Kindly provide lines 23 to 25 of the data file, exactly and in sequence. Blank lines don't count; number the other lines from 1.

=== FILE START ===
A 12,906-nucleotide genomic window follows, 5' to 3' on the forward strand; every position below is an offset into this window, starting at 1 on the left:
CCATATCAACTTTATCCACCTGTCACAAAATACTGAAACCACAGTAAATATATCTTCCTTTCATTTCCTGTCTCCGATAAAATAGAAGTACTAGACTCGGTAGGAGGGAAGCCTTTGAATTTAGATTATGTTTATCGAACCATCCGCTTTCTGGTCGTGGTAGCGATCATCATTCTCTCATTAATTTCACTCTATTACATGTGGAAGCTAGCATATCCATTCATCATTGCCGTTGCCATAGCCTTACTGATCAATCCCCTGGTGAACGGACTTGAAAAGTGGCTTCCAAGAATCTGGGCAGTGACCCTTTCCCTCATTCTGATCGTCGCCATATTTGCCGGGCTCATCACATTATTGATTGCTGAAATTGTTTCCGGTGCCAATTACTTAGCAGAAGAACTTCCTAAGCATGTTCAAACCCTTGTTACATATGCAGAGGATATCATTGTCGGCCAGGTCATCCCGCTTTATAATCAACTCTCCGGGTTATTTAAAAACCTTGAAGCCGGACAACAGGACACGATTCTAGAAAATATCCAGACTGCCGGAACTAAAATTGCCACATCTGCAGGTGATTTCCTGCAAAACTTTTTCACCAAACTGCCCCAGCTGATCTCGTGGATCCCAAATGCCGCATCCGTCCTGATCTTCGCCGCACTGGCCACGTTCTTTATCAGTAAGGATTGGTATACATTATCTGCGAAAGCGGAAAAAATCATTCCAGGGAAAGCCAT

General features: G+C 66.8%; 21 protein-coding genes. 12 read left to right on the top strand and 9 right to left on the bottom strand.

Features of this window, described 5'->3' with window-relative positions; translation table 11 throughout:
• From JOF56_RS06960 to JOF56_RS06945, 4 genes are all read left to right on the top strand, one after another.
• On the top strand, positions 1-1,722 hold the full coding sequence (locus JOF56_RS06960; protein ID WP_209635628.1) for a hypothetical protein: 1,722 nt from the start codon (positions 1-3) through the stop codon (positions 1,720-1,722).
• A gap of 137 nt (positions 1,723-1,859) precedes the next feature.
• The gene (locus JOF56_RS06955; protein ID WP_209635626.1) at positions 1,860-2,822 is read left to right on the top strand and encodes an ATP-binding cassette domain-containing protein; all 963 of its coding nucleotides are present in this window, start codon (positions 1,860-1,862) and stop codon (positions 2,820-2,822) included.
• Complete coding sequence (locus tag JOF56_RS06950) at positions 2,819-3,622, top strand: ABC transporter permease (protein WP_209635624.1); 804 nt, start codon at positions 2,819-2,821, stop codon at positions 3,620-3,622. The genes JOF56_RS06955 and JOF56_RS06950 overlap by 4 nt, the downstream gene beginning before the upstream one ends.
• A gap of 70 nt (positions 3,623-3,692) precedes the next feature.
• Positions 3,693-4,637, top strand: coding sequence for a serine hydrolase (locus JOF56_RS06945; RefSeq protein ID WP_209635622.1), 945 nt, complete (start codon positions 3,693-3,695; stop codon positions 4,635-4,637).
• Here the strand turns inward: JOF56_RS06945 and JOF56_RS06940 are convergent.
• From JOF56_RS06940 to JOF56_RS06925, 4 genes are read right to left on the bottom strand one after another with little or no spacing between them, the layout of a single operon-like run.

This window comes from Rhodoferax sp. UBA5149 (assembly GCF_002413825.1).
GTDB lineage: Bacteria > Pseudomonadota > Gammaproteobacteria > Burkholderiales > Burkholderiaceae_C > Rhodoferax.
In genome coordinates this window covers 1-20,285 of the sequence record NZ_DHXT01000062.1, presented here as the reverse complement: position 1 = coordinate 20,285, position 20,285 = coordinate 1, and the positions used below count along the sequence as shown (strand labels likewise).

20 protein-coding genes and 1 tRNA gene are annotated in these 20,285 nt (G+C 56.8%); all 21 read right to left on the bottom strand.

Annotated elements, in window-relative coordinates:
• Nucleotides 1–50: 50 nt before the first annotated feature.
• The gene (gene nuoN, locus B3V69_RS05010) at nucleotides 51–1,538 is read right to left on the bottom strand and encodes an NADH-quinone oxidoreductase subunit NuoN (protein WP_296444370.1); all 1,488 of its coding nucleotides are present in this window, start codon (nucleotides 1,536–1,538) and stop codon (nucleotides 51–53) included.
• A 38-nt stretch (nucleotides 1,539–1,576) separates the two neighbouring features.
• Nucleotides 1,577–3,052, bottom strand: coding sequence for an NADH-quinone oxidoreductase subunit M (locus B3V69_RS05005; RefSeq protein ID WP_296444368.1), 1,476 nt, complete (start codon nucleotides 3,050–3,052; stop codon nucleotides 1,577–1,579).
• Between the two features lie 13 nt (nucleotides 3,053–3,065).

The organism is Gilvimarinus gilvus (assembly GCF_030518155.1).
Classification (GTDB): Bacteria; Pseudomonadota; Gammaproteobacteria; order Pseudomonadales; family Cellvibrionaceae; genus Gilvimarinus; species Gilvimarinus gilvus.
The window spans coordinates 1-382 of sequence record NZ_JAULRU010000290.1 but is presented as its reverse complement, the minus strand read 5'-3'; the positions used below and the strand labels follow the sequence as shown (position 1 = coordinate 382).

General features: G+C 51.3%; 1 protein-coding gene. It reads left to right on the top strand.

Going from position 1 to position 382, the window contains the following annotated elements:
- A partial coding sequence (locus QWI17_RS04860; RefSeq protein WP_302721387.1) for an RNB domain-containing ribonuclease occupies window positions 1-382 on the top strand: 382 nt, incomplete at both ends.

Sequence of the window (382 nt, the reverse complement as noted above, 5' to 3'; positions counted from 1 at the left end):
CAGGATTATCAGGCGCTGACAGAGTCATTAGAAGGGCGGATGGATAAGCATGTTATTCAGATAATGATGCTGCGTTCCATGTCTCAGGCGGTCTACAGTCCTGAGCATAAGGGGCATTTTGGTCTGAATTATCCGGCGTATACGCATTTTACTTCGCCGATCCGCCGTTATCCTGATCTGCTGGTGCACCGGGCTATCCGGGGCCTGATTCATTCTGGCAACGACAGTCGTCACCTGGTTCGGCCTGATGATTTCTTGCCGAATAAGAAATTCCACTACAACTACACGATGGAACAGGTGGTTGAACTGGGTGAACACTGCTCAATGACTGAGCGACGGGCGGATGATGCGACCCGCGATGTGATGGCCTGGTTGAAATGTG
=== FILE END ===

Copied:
• Between the two features lie 13 nt (nucleotides 3,053–3,065).

The organism is Gilvimarinus gilvus (assembly GCF_030518155.1).
Classification (GTDB): Bacteria; Pseudomonadota; Gammaproteobacteria; order Pseudomonadales; family Cellvibrionaceae; genus Gilvimarinus; species Gilvimarinus gilvus.